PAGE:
A special tunnel has been installed at Mr Putin’s official Novo-Ogaryovo residence outside Moscow and there two more in the Kremlin, spokesman Dmitry Peskov said.

He said they were installed at the height of the pandemic in Russia, which authorities say is now on the wane, particularly in Moscow where lockdown restrictions are being lifted.

Demonstration footage, published by the state-controlled RIA news agency, shows masked people passing through one of the tunnels and being sprayed with disinfectant from the ceiling and from the side.

RIA described the disinfectant as a fine mist that covered people’s clothes and any exposed upper body flesh.

Mr Putin has spent much of the pandemic running the world’s largest country from his residence rather than the Kremlin, chairing video conference meetings from a room that his critics dubbed a bunker.

Mr Peskov said some coronavirus restrictions in the Kremlin remained in place, but many had been removed.

He said precautions regarding Mr Putin’s health continued to be justified.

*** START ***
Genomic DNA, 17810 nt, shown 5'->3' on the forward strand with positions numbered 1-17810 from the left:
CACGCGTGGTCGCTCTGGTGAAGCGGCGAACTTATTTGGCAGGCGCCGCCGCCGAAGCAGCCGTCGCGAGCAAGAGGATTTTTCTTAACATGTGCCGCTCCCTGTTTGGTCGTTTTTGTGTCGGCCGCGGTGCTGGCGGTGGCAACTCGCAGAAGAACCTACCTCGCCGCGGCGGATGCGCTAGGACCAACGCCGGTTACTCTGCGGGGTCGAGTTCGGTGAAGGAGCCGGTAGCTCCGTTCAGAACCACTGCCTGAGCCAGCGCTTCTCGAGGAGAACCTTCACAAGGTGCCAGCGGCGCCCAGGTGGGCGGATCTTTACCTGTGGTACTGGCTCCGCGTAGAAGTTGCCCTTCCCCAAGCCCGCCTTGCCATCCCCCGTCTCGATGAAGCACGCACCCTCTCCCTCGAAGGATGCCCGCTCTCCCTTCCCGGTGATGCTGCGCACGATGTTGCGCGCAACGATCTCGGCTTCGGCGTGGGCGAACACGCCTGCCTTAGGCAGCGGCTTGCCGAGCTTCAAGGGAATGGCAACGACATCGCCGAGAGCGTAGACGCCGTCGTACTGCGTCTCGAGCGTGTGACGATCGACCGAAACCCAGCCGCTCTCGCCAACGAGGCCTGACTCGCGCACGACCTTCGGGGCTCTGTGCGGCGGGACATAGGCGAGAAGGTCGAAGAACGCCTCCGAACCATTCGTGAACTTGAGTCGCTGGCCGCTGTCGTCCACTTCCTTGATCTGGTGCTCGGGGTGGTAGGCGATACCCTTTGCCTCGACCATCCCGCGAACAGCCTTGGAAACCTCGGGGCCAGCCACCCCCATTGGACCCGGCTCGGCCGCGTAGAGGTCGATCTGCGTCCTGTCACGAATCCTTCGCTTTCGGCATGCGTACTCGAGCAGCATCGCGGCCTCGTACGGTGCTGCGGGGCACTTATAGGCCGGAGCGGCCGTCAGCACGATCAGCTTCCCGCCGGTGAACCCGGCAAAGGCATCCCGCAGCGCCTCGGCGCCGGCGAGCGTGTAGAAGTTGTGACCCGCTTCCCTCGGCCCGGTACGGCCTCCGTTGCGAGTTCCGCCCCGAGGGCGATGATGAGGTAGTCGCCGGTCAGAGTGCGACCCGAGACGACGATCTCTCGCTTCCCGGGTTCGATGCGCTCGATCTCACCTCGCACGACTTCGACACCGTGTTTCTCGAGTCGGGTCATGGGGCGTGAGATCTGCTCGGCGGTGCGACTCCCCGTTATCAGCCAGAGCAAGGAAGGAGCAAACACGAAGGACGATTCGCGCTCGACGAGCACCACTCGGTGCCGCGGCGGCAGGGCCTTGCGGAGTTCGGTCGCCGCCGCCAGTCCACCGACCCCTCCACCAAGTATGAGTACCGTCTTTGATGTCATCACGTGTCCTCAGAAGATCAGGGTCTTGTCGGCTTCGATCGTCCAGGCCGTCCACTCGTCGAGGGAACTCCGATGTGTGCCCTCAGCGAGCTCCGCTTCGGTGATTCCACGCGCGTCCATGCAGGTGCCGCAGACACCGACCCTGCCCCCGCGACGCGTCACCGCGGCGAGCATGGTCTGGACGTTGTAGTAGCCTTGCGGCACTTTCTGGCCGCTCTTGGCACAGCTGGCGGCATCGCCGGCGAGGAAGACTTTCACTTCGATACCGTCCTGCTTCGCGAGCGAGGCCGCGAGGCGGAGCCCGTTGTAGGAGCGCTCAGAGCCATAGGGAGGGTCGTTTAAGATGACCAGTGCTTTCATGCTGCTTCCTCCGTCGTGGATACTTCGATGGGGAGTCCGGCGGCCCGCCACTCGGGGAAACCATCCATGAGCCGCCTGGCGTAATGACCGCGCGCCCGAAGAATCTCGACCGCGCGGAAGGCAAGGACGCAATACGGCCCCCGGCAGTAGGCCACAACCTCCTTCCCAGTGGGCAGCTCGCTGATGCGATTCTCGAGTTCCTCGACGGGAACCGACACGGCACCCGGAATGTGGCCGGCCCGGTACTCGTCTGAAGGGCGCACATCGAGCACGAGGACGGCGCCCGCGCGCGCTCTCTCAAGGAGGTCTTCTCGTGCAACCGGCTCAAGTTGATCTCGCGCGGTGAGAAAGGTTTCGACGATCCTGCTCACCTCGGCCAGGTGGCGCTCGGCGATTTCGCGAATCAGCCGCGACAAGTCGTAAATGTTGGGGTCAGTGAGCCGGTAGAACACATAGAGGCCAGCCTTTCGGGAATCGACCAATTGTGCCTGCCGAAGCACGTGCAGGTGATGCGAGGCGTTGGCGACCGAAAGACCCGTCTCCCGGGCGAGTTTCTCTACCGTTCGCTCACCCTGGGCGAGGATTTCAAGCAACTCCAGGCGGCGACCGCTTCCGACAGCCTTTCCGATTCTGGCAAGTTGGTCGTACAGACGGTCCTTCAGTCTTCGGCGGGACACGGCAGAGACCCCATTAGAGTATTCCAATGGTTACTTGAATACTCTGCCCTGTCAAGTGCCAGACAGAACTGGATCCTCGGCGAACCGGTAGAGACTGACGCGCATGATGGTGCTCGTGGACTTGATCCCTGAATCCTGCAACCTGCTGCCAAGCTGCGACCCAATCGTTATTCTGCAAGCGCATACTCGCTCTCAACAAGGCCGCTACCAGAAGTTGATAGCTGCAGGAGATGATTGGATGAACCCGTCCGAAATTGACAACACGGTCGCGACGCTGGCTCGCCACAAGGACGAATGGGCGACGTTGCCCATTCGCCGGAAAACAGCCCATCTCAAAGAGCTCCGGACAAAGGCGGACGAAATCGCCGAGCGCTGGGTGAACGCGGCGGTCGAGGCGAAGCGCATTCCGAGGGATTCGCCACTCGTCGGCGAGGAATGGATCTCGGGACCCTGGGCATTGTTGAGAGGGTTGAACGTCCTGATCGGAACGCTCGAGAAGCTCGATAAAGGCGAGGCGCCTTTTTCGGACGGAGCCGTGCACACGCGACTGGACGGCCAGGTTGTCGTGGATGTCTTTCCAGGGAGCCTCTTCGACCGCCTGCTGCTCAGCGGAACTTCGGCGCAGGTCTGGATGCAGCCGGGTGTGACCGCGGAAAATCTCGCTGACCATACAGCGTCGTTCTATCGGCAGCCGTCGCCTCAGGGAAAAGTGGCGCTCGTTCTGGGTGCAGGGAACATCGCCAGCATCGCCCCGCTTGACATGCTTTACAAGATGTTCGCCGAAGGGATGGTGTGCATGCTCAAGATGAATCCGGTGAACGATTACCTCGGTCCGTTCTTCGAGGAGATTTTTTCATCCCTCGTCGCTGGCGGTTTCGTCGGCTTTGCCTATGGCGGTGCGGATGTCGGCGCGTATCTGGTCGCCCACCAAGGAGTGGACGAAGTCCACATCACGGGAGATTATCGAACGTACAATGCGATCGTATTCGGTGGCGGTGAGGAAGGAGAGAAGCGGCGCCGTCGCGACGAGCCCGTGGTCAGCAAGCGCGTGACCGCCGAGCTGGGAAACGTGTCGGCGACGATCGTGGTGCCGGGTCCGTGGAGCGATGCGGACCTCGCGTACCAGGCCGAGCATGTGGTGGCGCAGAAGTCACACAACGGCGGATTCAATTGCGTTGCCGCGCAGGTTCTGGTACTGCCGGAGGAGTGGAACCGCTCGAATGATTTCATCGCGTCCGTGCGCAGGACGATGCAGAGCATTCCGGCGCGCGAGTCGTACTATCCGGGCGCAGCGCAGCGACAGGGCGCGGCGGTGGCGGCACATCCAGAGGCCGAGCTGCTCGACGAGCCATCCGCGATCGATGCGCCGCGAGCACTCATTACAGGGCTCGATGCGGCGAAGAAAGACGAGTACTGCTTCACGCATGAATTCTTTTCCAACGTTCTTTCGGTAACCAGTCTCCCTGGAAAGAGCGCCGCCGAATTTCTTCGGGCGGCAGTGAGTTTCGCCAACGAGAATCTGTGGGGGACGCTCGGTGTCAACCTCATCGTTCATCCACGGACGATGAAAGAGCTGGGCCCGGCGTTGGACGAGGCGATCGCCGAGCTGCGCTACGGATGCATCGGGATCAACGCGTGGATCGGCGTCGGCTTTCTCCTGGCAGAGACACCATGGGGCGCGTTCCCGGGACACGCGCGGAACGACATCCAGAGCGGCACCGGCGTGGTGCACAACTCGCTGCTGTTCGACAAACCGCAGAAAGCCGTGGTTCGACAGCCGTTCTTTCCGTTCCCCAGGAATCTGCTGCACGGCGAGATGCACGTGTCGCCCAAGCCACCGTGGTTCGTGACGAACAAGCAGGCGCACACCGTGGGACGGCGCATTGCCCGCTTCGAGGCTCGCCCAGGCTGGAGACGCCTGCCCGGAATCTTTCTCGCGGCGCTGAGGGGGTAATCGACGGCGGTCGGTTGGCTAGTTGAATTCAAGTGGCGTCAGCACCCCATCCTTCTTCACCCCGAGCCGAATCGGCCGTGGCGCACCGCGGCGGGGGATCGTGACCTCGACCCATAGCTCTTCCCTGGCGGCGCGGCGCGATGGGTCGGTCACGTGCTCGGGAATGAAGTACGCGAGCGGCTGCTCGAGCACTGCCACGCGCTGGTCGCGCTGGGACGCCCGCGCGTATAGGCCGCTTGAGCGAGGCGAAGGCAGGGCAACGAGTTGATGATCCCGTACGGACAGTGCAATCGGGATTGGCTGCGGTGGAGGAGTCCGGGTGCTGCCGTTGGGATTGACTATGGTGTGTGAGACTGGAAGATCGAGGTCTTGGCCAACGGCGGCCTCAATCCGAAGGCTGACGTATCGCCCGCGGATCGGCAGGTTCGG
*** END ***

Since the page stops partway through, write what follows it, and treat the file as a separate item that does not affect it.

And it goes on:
World Health Organization to update COVID-19 guidance after ‘great news’ in drug study

Man in suit speaking to reporters.

WHO Director-General Tedros Adhanom Ghebreyesus said dexamethasone is the first treatment shown to reduce mortality in patients needing oxygen or ventilator support.(AP: Salvatore Di Nolfi/Keystone)

The World Health Organization (WHO) has said it will update its guidelines on treating people stricken with COVID-19 to reflect results of a clinical trial that showed dexamethasone can help save critically ill patients.

The WHO’s clinical guidance for treating patients infected with the new coronavirus is aimed at doctors and other medical professionals and seeks to use the latest data to inform clinicians on how best to tackle all phases of the disease, from screening to discharge.